Simon Callow has a strong Mozartian pedigree having not only been the first to play the composer in Peter Schaffer's Amadeus but also having embodied Schikaneder, librettist of the Magic Flute, in Milos Forman's film of the play. The film, in particular, shaped a whole generation's view of Mozart as a divinely inspired buffoon and Callow's association with it has played, it would seem, no small part in his unashamedly returning to the opera's roots in Viennese folk theatre.
Callow has said that this Magic Flute will be his last foray into directing opera and, amazingly, it is the first time Opera Holland Park has staged the work. Performed in Michael Geliot's solid translation, it's a production that seems less troubled with trying to find a consistent interpretation of the work than producing a decent evening's entertainment. It succeeds by and large in that aim, but presents a broad variety of ideas that one is hard-pressed to fit into any larger interpretative scheme.
Tom Philips' design features a backdrop with colourful symbols and a series of doors, a stylized tree stands centre stage, opening for various characters to make their entrances. While the set seems to mix elements of Oriental and African theatre, the Queen of the Night and her three ladies appear in black 1950s dresses, Papagena is a pin-up from the same era, and Monastatos wears a tatty, scarlet military jacket. Interestingly, Sarastro is recast as a man of action, making one entrance running down from the back of the theatre; at his first appearance he looks more like Escamillo from Carmen. The three boys are dressed in school uniform and while Papageno sports the customary feathery jacket, six actors in loin cloths represent nature, first the snake that chases Tamino and then the animals in the forest he charms with his flute. Monastatos' slaves, given a short and superfluous scene of their own before their master's entry, are, conversely, mop-haired animals.
There's a profusion of ideas and, on the whole, more hits than misses, yet while the colour and exuberance of the production make it difficult not to enjoy, Callow has latched on to certain specific ideas to assign them extra significance but without providing enough of a consistent vision for the audience to understand that significance. Much is made, for example, of the fact Tamino is a Japanese prince – he and Pamina end up in some sort ceremonial Japanese dress in the final scene and there's some heavy-handed play on the words Jap and chap – but this simply causes confusion.
As if to underline the traditional dichotomy critics have detected in this work – between Schikaneder's libretto, described by Edward Dent 'one of the most absurd specimens of that form of literature in which absurdity is regarded as a matter of course', and Mozart's sublime music – Jane Glover's reading of the score was masterly. From an account of the overture that was alert and alive, each number was unerringly paced and the playing of the City of London Sinfonia was excellent. There were a couple of occasions when pit and stage were not together – most often in the ensembles involving the otherwise excellent three ladies – but this did little to undermine the overall effect.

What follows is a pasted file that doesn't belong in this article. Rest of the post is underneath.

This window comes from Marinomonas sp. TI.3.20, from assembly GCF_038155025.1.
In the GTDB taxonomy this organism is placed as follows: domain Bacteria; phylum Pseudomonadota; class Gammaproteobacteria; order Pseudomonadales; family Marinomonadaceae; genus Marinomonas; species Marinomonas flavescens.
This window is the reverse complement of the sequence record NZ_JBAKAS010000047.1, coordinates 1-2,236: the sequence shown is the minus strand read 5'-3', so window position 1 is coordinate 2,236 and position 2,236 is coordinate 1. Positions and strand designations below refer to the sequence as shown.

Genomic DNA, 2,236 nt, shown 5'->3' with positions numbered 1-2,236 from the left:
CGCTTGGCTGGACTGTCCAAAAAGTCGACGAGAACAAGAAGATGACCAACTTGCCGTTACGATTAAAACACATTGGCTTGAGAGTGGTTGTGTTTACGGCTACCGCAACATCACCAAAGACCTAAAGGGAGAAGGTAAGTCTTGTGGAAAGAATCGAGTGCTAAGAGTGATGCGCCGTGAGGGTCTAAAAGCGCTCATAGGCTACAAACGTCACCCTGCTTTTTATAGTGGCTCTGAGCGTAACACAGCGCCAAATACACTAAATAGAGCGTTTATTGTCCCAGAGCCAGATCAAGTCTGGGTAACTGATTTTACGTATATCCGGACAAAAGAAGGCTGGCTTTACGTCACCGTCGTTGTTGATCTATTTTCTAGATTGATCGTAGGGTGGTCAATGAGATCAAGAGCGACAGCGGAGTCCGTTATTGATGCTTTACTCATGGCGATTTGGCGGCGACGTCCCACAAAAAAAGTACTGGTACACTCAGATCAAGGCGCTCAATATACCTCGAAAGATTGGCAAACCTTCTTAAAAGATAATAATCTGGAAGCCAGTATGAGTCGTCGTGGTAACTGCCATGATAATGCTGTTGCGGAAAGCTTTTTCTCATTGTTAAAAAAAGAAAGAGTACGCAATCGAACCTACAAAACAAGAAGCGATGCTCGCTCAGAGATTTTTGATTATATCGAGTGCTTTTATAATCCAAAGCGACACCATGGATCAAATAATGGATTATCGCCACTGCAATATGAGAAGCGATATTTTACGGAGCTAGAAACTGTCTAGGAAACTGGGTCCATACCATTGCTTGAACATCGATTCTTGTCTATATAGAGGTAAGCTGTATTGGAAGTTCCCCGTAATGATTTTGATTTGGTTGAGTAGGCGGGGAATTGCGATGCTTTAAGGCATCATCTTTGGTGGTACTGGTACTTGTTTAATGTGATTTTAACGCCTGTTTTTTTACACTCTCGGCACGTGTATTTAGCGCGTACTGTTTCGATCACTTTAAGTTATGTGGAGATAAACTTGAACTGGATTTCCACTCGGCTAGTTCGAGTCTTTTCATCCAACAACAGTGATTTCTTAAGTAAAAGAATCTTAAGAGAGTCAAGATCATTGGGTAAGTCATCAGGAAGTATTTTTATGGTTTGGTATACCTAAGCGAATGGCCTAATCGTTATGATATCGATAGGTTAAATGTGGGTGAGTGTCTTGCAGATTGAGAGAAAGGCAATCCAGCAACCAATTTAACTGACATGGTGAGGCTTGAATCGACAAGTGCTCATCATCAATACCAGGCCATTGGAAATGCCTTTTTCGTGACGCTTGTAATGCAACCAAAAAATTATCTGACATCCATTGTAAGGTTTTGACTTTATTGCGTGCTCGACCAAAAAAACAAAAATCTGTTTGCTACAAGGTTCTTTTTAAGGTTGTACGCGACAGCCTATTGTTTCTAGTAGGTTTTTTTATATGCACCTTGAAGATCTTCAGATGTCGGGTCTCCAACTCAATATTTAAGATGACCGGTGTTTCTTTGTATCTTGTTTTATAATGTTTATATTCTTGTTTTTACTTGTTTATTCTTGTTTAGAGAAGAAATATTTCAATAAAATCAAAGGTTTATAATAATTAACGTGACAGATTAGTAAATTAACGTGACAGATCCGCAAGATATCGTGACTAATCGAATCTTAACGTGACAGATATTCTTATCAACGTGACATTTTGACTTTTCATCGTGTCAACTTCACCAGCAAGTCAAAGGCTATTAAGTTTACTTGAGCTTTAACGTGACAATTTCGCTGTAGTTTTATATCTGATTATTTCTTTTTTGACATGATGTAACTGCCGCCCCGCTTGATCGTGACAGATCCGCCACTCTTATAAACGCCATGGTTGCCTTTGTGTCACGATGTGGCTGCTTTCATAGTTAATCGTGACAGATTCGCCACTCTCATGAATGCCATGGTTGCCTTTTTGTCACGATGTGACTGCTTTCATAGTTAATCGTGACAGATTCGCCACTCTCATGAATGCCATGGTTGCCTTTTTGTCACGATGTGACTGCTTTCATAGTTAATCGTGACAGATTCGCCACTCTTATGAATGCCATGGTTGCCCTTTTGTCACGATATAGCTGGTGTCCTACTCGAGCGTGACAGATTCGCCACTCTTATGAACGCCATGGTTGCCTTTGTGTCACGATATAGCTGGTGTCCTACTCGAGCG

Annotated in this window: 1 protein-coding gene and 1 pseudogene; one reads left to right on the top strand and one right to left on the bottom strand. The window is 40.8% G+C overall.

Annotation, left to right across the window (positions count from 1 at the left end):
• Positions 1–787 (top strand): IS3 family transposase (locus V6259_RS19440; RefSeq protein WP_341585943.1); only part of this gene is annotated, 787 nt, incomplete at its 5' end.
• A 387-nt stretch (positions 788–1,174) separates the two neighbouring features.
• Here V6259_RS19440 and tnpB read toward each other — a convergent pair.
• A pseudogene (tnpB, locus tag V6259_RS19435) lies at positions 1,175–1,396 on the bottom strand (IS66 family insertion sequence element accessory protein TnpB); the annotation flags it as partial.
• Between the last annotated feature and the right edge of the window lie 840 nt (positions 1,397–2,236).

It was unfortunate that the opening night was denied Roland Wood's Papageno, who was indisposed. Although his understudy, Jonathan Gunthorpe, acquitted himself admirably, he seemed understandably nervous having been thrust into the limelight at short notice. He wasn't helped by having to adopt a generic working class accent which, although effective enough in the dialogue, was also applied to his singing where it didn't sit as comfortably. Nerves also meant that Gunthorpe was reluctant to sing out, especially in the first act, and let his warm and pleasing baritone do the work. As his companion, Andrew Staples' Tamino was played straight and sung with assurance. It's a voice with a fair amount of lyricism but at times, with its slightly acid tinge and impressive power, wanted for Mozartian charm. As a tall, young Sarastro, Tim Mirfin is cast against one's expectations for the role and was not entirely successful: the voice is rich and warm but is weak in the all important lower register, undermining the authority of the characterisation. Mark Le Brocq's Monastatos camped it up unashamedly in a highly entertaining if unsubtle performance. Stephen Gadd's Speaker (or Priest, as he is recast in the synopsis for this production) started with earnest solemnity in his scene with Tamino but became, rather disconcertingly, increasingly unhinged and fanatical as the evening progressed.
The female characters were probably better served, headed by Flur Wyn's enchanting Pamina. She was prim and proper in her early dialogue but brought genuine passion and humanity to her Act Two aria and final scene with the three boys. Penelope Randall-Davis is a regular as Queen of the Night both in the UK and abroad and showed us why: if she lacks a little accuracy in the middle range, she can nail all the top notes impressively. She and her high-quality trio of ladies (Natasha Jouhl, Carolyn Dobbin, Alexandra Sherman) threw themselves into their roles with abandon, although the fact that the ladies all had very different accents added some confusion. Pippa Goss's Papagena effected her transformations from hag to fifties pin-up brilliantly, and was a charming presence on stage.
The first outing of Mozart's final opera at Opera Holland Park is far from perfect but there's much to enjoy in Callow's knock-about production. It makes few attempts at unravelling the work's symbolisim or commenting on its Masonic or Enlightenment references, but harks back to its humble origins. Teeming with ideas, brimming with colour and underpinned by Glover's instinctive reading of the score, it is refreshingly unpretentious and unburdened by the weight of Mozart's genius.
By Hugo Shirley